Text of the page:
Media

6 predictions about TV’s future in a post-Chromecast world

Google's Chromecast HDMI media streamer.

Above: Google's Chromecast HDMI media streamer.

Image Credit: Dylan Tweney/VentureBeat

Alex Holub is CEO and founder of Vidora.

The relatively successful launch of Google’s new $35 Chromecast dongle — and increasing adoption of technologies like Airplay and Miracast — are painting a vivid picture of the changes in store for the video ecosystem. Below are 6 predictions which describe both the changes in how viewers will watch content and also how the different players in the media ecosystem will engage.

1) Mobile dominates all – increasing viewership & control of the TV

Content will be watched everywhere and anywhere as smartphones and tablets continue to become go-to devices for video viewing (see for instance this report highlighting increases in mobile viewership). Mobile and tablet viewing will compete increasingly with the TV for eyeballs. In addition, the emergence of standards like Airplay and Miracast along and devices like Chromecast will make mobile devices vital in the living room as both content discovery tools and also for controlling the TV.

2) Tablets & smartphones increase IQ (Smart TVs and set-top boxes lose IQ)

As smart devices are increasingly used in the living room for content discovery and control of the TV, it will be less necessary to have TVs directly embed advanced features and functionality. The TV will act more as a passive terminal controlled by smart handheld devices. There will always be a place for a great 60 inch viewing experience in the living room but the real brain will sit in the smart device in your hand.

3) Second screen interactivity & commerce blossoms

The ongoing dream for advertisers and content owners is to more deeply engage consumers as they watch TV. Why not allow a viewer to instantly purchase the suit Don Draper is wearing on the latest Mad Men episode? Smart devices synchronized to TV viewing offer just that potential. Two major hurdles are holding back the dream. (1) There are too many apps for too many different shows making it hard for viewers to find the right app for the show they are currently watching. (2) A synchronized 2nd screen experience requires the viewer to change their behavior while watching the TV: the viewer must switch their attention from the remote or another mobile application to an application synchronized to the current content on TV.

Don Draper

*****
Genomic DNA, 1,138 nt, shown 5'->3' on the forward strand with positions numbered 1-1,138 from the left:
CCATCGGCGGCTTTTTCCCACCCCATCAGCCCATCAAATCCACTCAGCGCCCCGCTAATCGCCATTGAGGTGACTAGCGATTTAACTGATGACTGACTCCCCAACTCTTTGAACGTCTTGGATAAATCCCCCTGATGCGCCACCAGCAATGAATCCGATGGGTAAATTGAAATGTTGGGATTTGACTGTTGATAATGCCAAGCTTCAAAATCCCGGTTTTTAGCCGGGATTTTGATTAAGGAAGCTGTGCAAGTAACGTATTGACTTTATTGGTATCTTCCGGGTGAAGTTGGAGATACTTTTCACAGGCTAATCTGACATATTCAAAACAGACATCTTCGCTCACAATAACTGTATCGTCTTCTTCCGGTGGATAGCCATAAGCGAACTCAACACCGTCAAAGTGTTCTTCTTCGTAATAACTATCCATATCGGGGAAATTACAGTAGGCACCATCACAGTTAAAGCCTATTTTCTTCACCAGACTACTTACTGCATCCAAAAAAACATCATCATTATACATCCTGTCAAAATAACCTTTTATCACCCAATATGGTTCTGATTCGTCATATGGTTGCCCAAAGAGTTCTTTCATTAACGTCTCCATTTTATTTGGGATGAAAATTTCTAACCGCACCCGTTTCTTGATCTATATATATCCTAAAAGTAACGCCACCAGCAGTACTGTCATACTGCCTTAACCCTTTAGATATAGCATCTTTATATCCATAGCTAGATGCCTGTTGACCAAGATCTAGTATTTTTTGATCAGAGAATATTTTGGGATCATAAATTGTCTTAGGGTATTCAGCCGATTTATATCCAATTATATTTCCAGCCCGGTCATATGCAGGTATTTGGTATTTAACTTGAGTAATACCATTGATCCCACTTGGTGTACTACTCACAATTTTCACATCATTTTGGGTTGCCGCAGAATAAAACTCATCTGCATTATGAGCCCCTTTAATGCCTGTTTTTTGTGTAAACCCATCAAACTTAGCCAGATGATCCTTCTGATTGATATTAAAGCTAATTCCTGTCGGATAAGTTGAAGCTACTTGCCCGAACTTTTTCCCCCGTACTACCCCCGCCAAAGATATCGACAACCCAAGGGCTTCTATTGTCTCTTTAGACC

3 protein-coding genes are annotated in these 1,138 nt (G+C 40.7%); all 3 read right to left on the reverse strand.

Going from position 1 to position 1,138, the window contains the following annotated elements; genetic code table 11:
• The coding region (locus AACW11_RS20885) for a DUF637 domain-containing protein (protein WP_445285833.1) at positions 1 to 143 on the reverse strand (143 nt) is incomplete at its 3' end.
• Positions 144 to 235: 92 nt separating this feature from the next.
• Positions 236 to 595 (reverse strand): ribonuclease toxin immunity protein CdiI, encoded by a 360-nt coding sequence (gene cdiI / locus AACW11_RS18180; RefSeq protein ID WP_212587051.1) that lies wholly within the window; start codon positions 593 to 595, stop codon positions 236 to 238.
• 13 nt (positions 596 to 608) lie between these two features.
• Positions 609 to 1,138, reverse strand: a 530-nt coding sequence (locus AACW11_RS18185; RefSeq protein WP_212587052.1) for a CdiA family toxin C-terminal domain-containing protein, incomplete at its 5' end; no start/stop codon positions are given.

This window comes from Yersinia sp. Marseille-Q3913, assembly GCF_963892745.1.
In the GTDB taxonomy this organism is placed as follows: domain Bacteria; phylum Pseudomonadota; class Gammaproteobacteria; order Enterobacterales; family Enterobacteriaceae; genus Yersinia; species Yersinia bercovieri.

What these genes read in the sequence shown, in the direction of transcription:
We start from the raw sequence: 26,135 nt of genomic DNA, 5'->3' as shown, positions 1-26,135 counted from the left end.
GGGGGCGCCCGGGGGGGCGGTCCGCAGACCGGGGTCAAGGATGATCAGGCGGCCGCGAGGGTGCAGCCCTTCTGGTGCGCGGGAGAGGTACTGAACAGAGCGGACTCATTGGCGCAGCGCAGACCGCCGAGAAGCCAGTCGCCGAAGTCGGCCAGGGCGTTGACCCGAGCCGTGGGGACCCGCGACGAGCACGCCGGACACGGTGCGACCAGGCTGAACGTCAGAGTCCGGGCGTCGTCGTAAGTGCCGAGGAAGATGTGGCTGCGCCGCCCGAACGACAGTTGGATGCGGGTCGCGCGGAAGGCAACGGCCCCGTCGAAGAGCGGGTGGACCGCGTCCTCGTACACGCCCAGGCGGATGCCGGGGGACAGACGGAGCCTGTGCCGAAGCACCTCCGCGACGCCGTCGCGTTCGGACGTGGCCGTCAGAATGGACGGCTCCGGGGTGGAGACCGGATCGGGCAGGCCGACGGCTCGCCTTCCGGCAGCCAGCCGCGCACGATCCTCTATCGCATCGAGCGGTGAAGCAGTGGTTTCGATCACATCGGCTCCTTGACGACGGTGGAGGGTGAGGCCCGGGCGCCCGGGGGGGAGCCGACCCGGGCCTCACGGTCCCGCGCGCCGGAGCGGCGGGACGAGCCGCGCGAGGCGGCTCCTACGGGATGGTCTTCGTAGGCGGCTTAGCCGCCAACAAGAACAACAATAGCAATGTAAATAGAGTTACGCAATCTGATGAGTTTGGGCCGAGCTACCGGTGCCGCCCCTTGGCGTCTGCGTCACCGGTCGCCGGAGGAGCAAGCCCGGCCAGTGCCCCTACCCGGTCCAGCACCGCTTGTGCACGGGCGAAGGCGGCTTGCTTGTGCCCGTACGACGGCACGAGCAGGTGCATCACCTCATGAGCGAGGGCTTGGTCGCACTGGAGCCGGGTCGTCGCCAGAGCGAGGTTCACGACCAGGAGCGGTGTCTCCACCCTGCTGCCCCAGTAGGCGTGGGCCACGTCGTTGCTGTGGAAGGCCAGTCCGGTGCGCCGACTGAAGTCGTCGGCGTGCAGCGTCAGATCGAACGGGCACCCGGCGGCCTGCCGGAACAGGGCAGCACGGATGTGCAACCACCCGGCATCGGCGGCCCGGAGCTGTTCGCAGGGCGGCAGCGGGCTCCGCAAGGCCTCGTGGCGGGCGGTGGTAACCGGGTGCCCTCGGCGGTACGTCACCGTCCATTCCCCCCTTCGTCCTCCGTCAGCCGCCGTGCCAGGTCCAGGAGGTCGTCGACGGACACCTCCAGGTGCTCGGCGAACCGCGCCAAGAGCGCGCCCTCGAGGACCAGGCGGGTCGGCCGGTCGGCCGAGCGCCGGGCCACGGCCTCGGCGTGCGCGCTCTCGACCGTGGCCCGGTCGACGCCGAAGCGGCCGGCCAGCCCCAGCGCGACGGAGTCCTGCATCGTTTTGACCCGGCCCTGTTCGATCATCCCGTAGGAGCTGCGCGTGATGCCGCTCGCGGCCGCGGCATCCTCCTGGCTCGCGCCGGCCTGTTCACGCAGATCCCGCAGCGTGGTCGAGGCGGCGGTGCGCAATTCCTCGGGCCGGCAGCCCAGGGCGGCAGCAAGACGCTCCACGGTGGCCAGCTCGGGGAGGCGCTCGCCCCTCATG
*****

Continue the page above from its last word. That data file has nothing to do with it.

Now consider a world where the 2nd screen is used to discover and control the TV experience. All of a sudden the two hurdles above are solved – the user is already engaged with an app directly tied to the TV experience. That same app offers an ideal platform for creating interactive experiences to buy that Don Draper suit.

4) User interfaces & personalization become critical

Mobile devices are great to watch content anywhere anytime – the downside is they have a lot less screen real-estate than laptops or TVs. With less bits available to convey information, focus will shift to creating great UI/UX experiences. In addition, a premium will be placed on personalization technology which is able to further optimize the limited screen real estate by ensuring the right content is being presented to viewers.

5) Media brands arise as titans

Viewers will have more direct access to the media brands they love and those brands in turn will have more direct access to the consumers. The end result? More powerful media brands which can command loyal audiences and loyal audiences who will demand their favorite brands be on their favorite video services. Great examples of emerging media brands are Vice and Funimation who target lucrative niche audiences with great content.

6) A new breed of content aggregators challenge traditional cable

Mobile and IP-based video distribution in addition to the increasing ability for any content owner to reach viewers on the TV, will result in a new set of players in the video aggregation space. These aggregators will look like ‘Virtual Operators’, delivering all their content over IP, and competing with the stalwarts of the video aggregation space like Comcast, Time Warner, and DirecTV. The new entrants include traditional CE/hardware manufacturers (Apple, Intel, Sony, Samsung) looking to create additional value-added services and revenue streams on top of their broad hardware footprints, and new media/tech companies (Microsoft, Amazon, Google, Yahoo!, AOL) who already own consumer mindshare and content relationships.

Final thought

So what do all these changes mean for the consumer? Great things. Viewers will have more engaging and rich content experiences, access to more content across more services, and the ability to watch their favorite content anytime and anywhere.

Alex HolubAlex Holub is the founder and CEO of Vidora, a venture-backed mobile video aggregation startup based out of San Francisco, CA. Vidora provides a suite of monetization, personalization, and analytics tools to help premium publishers reach viewers across mobile devices. Vidora’s core technology leverages big data and automated video analysis to create personalized video experiences for consumers, advanced analytics for publishers, and targeted advertising for agencies. Alex studied Machine Learning and Computer Vision at Caltech where he received a PhD. Previous to founding Vidora Alex was part of the initial engineering team at Ooyala.